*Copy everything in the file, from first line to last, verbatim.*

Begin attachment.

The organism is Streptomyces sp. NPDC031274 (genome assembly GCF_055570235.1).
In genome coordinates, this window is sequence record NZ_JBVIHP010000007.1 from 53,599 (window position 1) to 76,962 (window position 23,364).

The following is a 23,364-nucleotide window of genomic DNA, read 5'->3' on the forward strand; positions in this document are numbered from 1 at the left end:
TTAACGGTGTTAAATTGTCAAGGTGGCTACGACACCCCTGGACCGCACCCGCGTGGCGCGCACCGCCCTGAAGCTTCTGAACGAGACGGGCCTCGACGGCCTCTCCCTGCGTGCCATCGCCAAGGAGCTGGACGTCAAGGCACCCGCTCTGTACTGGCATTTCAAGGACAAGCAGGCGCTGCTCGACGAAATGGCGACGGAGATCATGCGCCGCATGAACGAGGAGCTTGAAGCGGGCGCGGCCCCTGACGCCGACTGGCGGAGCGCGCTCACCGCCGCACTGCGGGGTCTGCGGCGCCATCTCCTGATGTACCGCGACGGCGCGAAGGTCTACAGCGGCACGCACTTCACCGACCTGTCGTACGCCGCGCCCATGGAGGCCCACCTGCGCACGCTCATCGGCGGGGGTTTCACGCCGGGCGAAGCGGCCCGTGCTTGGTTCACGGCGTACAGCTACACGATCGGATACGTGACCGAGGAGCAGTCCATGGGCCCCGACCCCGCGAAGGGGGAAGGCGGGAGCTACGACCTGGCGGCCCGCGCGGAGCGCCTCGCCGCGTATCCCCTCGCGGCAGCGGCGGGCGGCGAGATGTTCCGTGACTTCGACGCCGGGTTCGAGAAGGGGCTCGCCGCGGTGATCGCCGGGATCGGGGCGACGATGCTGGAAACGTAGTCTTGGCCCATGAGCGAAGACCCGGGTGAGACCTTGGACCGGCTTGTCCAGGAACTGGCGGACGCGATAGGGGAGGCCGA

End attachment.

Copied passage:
The organism is Streptomyces sp. NPDC031274 (genome assembly GCF_055570235.1).
In genome coordinates, this window is sequence record NZ_JBVIHP010000007.1 from 53,599 (window position 1) to 76,962 (window position 23,364).

The following is a 23,364-nucleotide window of genomic DNA, read 5'->3' on the forward strand; positions in this document are numbered from 1 at the left end:
TTAACGGTGTTAAATTGTCAAGGTGGCTACGACACCCCTGGACCGCACCCGCGTGGCGCGCACCGCCCTGAAGCTTCTGAACGAGACGGGCCTCGACGGCCTCTCCCTGCGTGCCATCGCCAAGGAGCTGGACGTCAAGGCACCCGCTCTGTACTGGCATTTCAAGGACAAGCAGGCGCTGCTCGACGAAATGGCGACGGAGATCATGCGCCGCATGAACGAGGAGCTTGAAGCGGGCGCGGCCCCTGACGCCGACTGGCGGAGCGCGCTCACCGCCGCACTGCGGGGTCTGCGGCGCCATCTCCTGATGTACCGCGACGGCGCGAAGGTCTACAGCGGCACGCACTTCACCGACCTGTCGTACGCCGCGCCCATGGAGGCCCACCTGCGCACGCTCATCGGCGGGGGTTTCACGCCGGGCGAAGCGGCCCGTGCTTGGTTCACGGCGTACAGCTACACGATCGGATACGTGACCGAGGAGCAGTCCATGGGCCCCGACCCCGCGAAGGGGGAAGGCGGGAGCTACGACCTGGCGGCCCGCGCGGAGCGCCTCGCCGCGTATCCCCTCGCGGCAGCGGCGGGCGGCGAGATGTTCCGTGACTTCGACGCCGGGTTCGAGAAGGGGCTCGCCGCGGTGATCGCCGGGATCGGGGCGACGATGCTGGAAACGTAGTCTTGGCCCATGAGCGAAGACCCGGGTGAGACCTTGGACCGGCTTGTCCAGGAACTGGCGGACGCGATAGGGGAGGCCGA